PICTURES: Tensions spike as Kenya opposition cries foul over election result

2017-08-09 13:53
Supporters of Kenya's National Super Alliance (NASA) shout slogans in Kisumu as they protest after the announcement of national election results. (File: AFP)

Supporters of Kenya's National Super Alliance (NASA) shout slogans in Kisumu as they protest after the announcement of national election results. (File: AFP)

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Nairobi - President Uhuru Kenyatta appeared headed for re-election on Wednesday but his rival Raila Odinga claimed a massive hacking attack had manipulated results, ratcheting up tensions in opposition strongholds.

Police engaged in running battles with a few hundred protesters in Odinga's bastion Kisumu in western Kenya, firing tear gas as his supporters set tyres alight.

Burning barricades also went up in Nairobi's Mathare slum, AFP reporters said.

With ballots from 94% of polling stations counted, electoral commission (IEBC) results showed Kenyatta leading with 54.4% of the over 14 million ballots tallied against Odinga's 44.7%.

"These results are fake, it is a sham. They cannot be credible," Odinga told a press conference in the early hours of the morning as partial results fell quickly via an electronic tallying system aimed at preventing fraud.

His accusations, and the reaction from his supporters again raised the spectre of electoral violence in Kenya, still traumatised by the memory of bloody post-poll clashes a decade ago which left 1 100 dead and 600 000 displaced.

Odinga later detailed accusations of a massive hacking attack on the electronic system, saying hackers had gained entry to the system using the identity of top IT official Chris Msando, who was found murdered and tortured late last month.

"This is an attack on our democracy. The 2017 general election was a fraud," said Odinga, claiming detailed evidence of the hacker's movements. He would not say how he got the information, as he wanted to "protect his source".

Odinga claimed the IEBC had not provided the scanned forms meant to accompany the results.

The 72-year-old, who is making his fourth bid for the presidency as the flagbearer for the National Super Alliance (NASA) coalition, accused his rivals of stealing victory from him through rigging in 2007 and in 2013.

"You can only cheat a people for so long," he said.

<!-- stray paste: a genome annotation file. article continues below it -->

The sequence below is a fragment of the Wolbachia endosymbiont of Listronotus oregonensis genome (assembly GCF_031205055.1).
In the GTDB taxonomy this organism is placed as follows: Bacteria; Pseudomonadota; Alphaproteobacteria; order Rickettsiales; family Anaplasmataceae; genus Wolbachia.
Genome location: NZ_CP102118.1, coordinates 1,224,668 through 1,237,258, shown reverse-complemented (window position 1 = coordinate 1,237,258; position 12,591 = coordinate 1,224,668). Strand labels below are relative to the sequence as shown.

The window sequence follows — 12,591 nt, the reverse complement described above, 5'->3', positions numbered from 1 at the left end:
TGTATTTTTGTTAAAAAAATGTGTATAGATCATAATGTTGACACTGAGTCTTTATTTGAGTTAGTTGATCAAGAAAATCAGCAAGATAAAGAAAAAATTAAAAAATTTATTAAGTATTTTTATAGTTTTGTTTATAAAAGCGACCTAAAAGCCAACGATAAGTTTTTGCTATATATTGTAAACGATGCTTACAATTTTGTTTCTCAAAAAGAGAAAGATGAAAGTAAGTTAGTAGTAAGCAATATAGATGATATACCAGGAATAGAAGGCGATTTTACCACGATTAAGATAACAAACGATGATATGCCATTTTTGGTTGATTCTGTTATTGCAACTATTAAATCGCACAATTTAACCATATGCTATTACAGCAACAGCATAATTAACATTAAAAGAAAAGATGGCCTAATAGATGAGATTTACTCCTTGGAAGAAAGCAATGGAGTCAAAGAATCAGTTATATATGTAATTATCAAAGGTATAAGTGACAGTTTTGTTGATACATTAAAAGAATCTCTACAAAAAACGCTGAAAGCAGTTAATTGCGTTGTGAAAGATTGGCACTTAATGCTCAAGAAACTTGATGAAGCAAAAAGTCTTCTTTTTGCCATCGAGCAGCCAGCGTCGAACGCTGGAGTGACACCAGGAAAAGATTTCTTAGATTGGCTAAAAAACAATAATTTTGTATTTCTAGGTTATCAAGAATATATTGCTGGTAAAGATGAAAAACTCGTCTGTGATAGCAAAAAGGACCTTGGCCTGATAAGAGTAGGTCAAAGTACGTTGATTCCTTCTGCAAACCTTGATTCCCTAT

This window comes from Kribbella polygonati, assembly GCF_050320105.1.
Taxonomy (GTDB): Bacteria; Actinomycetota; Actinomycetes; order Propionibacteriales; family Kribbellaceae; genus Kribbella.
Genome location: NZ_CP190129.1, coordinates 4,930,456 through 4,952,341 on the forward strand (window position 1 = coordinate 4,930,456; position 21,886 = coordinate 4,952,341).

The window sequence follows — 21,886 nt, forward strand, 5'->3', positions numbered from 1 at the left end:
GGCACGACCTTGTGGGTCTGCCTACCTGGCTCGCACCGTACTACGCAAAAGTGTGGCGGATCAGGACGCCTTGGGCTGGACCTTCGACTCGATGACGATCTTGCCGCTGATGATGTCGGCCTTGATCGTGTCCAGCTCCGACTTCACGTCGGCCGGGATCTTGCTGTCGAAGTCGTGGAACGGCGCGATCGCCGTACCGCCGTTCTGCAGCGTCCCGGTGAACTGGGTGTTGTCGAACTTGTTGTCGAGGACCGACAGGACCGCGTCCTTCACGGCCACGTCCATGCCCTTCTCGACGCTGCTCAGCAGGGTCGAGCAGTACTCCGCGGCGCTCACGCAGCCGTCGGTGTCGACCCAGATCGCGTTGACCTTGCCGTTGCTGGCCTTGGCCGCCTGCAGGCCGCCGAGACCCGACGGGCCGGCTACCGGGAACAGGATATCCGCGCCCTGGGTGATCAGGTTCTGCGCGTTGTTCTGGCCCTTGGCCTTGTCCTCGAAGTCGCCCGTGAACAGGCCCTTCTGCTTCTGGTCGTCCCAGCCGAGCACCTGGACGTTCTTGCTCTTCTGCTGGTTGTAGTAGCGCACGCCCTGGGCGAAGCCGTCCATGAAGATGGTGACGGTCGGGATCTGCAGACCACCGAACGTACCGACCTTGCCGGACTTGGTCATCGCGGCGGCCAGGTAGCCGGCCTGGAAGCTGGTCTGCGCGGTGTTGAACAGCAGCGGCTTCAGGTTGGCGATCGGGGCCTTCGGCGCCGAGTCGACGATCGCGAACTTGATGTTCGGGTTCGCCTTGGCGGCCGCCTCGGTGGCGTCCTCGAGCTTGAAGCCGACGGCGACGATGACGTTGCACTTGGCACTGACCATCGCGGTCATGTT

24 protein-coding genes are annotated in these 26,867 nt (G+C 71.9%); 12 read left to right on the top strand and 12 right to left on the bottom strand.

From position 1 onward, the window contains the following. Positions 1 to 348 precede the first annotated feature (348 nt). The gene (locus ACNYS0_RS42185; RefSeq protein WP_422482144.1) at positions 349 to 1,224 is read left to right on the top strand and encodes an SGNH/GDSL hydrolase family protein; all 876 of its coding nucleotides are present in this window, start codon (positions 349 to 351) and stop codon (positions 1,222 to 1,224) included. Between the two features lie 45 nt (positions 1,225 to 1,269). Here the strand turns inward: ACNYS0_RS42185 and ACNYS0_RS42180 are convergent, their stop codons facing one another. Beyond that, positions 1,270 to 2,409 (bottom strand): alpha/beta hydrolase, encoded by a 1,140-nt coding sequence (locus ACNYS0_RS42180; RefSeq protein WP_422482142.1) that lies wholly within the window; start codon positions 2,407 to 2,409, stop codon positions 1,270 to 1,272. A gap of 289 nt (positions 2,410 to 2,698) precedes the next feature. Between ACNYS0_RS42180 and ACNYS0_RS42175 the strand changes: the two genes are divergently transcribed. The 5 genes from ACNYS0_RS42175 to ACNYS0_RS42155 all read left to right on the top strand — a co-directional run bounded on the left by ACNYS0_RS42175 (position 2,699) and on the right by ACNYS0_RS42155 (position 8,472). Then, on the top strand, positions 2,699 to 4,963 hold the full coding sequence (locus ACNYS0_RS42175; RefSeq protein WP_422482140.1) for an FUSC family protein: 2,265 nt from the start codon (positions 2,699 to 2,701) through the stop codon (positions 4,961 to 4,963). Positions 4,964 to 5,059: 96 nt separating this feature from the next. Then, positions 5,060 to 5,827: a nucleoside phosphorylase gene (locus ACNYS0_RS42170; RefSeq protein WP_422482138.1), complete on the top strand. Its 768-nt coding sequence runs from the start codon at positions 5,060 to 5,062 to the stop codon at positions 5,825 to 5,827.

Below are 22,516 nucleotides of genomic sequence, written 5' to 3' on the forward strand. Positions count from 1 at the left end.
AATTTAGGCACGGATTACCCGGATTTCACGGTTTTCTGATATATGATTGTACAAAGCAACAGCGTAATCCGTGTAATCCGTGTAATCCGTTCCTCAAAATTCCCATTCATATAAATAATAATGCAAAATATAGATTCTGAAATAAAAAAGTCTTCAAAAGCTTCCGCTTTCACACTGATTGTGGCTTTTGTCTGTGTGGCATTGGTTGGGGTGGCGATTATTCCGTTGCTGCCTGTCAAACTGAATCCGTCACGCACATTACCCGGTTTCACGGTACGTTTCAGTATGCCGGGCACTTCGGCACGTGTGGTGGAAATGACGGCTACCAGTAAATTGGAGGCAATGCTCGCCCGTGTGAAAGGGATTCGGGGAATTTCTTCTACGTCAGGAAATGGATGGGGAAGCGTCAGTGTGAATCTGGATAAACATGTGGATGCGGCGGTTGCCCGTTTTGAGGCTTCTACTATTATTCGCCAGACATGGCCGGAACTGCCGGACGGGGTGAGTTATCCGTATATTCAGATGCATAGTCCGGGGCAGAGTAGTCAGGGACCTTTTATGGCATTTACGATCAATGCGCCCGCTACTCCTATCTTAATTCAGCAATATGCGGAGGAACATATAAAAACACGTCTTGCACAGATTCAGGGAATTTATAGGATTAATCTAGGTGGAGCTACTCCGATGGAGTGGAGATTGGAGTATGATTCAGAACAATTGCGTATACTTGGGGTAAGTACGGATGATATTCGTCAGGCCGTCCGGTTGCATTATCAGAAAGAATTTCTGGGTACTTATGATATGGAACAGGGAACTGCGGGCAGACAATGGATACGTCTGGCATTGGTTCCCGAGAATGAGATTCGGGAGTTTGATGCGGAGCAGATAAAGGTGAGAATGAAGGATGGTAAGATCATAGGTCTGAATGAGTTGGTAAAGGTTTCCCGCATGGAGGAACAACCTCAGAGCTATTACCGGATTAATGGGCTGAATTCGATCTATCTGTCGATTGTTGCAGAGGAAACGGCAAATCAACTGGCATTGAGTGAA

IEBC chairperson Wafula Chebukati insisted the poll was "free and fair" and urged Kenyans to await the original forms backing up the results being streamed through electronically, to verify the figures seen on their public website.

"As a commission we shall carry out investigations to establish whether or not the (hacking) claims are true," he said.

 'I don't control the people' 

Odinga urged his supporters to "remain calm as we look deep into this matter." But he added: "I don't control the people."

As his speech ended scores of supporters gathered at a roundabout in Kisumu and began burning tyres, while others gathered in a Nairobi slum under heavy police presence.

Supporters of Kenya's National Super Alliance (NASA) run during clashes with security personnel in Kisumu as they protest after the announcement of national election results. (AFP) 

"If Raila is not president, we can't have peace," one Kisumu protester told AFP shortly before tear gas sent the crowd running.

Resident Geoffery Omondi, 22 shook his head as protesters lit a new fire nearby. "It is very painful to watch. The problem is the IEBC who did not announce results well."

Local media urged the losers to peacefully accept the result and turn to the justice system with their grievances.

"The voters, too, must await the results while acknowledging that their favourite candidate can actually lose. It is a critical measure of democracy that there will be winners and losers," read an editorial in the Daily Nation newspaper.

The normally traffic-choked streets of Nairobi were largely deserted on Wednesday, and some businesses remained closed as the country held its breath over the results.

 'The will of the people' 

The contest between Odinga and Kenyatta was seen by pollsters as too close to call ahead of the vote.

It is the second time the two men have faced off in a presidential election, a dynastic rivalry that has lasted more than half a century since their fathers Jomo Kenyatta and Jaramogi Odinga went from allies in the struggle for independence to bitter rivals.

The men belong to two of Kenya's main ethnic groups, Kenyatta from the Kikuyu, the largest, and Odinga from the Luo.

Both had secured formidable alliances with other influential communities in Kenya, where voting takes place largely along tribal lines.

Supporters of the Kenyan opposition presidential candidate gesture during a protest in the Mathare slums of Nairobi a day after the presidential election. (AFP)

In 2013 Kenyatta won by 800 000 votes.

Kenyatta, 55, is credited with overseeing steady economic growth of more than five percent. However food prices have soared under his watch and several major corruption scandals broke out in his first term.

Raphael Tuju, secretary-general of Kenyatta's Jubilee party, shrugged off Odinga's fraud charge.

"I don't expect anything else from NASA," he said.

On Tuesday, Kenyatta urged Odinga to accept the result should he lose.

"I also want to say that if I lose, I will accept the will of the people," Kenyatta said after voting.


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